The Climate of the Philippines has a tropical climate that is often tempered by sea breezes.
The basic climate and weather patterns are essentially dictated by the prevailing winds and these of course are linked to the monsoon cycles which can be quite pronounced and strong.
There are effectively three seasons in the Philippines:
June to September is the rainy season. This is also typhoon season and this is also known as the habagat or southwest monsoon. The monsoon starts about May and will run through to October, and the strength var ies between years. In the Philippines typhoons are also called bagyo. There are on average about 19 tropical cyclones or storms within the Philippine Area of Responsibility in any year and approximately 6 to 9 actually make landfall. Some are Category 5 and the Philippines has been devastated by these super typhoons with significant loss of life and damage, along with serious floods.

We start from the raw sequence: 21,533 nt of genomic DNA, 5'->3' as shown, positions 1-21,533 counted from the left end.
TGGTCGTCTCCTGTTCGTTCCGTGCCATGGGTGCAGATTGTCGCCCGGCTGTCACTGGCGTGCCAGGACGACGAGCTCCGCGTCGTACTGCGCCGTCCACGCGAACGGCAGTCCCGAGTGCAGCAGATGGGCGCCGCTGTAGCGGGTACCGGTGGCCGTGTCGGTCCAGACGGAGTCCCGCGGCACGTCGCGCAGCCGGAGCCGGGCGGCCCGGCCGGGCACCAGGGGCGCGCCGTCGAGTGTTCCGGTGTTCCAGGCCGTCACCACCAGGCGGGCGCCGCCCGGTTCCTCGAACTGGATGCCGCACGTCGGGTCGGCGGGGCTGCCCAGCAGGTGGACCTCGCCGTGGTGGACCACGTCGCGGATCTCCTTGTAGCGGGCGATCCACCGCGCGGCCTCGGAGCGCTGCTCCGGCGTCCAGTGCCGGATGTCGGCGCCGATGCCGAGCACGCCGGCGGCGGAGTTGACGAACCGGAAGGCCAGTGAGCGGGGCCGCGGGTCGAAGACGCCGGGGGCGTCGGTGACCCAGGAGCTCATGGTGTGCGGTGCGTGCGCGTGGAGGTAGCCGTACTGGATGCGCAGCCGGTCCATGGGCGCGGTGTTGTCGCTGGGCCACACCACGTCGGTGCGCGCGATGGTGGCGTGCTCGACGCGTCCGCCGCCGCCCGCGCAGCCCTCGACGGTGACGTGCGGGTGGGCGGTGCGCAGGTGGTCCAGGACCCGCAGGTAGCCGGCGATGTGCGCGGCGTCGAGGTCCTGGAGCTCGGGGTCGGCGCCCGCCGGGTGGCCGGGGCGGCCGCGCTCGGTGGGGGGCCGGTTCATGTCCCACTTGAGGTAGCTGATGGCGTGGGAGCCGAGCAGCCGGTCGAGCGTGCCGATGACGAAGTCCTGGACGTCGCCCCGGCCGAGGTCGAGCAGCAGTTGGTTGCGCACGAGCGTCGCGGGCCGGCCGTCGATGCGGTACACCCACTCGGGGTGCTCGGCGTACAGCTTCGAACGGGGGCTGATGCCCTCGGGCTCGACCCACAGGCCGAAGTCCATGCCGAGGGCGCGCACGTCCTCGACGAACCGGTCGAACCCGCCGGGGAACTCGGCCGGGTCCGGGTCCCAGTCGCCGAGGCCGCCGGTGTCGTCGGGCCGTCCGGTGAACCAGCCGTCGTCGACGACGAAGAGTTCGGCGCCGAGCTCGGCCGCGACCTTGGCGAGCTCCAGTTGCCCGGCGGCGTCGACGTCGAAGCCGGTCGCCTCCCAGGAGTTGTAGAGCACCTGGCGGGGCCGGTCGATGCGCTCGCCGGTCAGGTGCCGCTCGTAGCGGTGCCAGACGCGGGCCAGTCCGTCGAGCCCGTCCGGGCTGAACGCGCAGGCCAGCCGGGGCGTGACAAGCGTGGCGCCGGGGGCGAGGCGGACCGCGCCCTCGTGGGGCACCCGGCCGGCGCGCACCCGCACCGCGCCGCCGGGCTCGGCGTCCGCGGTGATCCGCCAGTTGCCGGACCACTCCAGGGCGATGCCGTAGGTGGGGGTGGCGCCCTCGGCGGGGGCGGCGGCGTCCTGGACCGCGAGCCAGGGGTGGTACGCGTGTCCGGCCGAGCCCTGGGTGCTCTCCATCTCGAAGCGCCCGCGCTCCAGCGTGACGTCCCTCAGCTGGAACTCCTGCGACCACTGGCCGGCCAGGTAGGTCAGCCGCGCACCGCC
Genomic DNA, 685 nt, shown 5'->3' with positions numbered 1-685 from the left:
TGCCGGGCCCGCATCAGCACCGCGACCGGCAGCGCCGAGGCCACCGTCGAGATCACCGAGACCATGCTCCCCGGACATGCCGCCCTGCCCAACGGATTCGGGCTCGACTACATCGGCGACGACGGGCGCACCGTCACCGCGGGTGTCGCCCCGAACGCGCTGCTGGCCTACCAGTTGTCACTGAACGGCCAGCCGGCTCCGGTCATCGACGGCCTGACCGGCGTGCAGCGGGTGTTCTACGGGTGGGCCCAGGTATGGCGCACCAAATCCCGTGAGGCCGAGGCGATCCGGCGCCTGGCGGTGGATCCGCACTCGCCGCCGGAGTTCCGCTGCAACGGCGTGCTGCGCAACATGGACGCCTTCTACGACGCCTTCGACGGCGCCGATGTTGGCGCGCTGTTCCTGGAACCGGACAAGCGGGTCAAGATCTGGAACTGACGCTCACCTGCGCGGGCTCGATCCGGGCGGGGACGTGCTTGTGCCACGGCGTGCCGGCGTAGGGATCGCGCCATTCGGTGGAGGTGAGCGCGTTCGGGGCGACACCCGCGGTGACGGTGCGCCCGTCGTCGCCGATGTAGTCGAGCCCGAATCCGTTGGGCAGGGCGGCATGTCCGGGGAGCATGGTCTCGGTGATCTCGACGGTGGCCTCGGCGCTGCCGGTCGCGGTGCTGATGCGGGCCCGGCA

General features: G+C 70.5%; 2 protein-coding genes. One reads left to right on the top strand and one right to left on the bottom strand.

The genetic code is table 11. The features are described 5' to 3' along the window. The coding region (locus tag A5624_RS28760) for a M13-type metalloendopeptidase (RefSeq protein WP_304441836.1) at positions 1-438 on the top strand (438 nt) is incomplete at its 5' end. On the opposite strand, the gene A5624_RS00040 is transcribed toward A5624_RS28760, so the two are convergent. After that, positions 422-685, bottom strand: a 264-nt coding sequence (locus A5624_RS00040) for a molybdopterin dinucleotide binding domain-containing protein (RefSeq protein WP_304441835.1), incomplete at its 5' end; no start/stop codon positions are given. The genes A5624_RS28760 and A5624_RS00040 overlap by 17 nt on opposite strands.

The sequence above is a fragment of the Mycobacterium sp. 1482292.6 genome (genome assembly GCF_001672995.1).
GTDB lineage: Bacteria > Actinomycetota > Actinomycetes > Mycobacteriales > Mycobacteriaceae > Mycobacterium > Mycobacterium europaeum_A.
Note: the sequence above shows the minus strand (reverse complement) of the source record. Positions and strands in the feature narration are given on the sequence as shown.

October to February it is relatively cool and dry time of the year. The amihan or northeast monsoon runs from November up until to about the beginning of May.
March to May is the dry season with pleasant cool evenings. For the majority of the Philippines the dry season falls during what is called the amihan period.
The annual rainfall for the Philippines is over 1,000 mm in most locations which is quite high.
The relatively moist and warm Pacific air pushes over the coastal mountains and ranges and in places the annual rainfall can exceed 4,000 to 5,000 mm (that is a staggering 160 to 200 inches!!).
The coastlines facing the northeast are the most exposed to these Pacific trade winds in the period November through March and subsequently see their heaviest rainfalls around this period
The temperatures are quite high for most of the year and it is cooler in the mountains but excessive heat levels are relatively uncommon
Perhaps the worst climate feature apart from typhoons, is the very high humidity and cloud cover that occurs in the rainy season. For many of these days the weather is extremely muggy and best described as oppressive. However in the dry season the weather is very pleasant, with lots if sunshine that is nicely tempered by coastal sea breezes.
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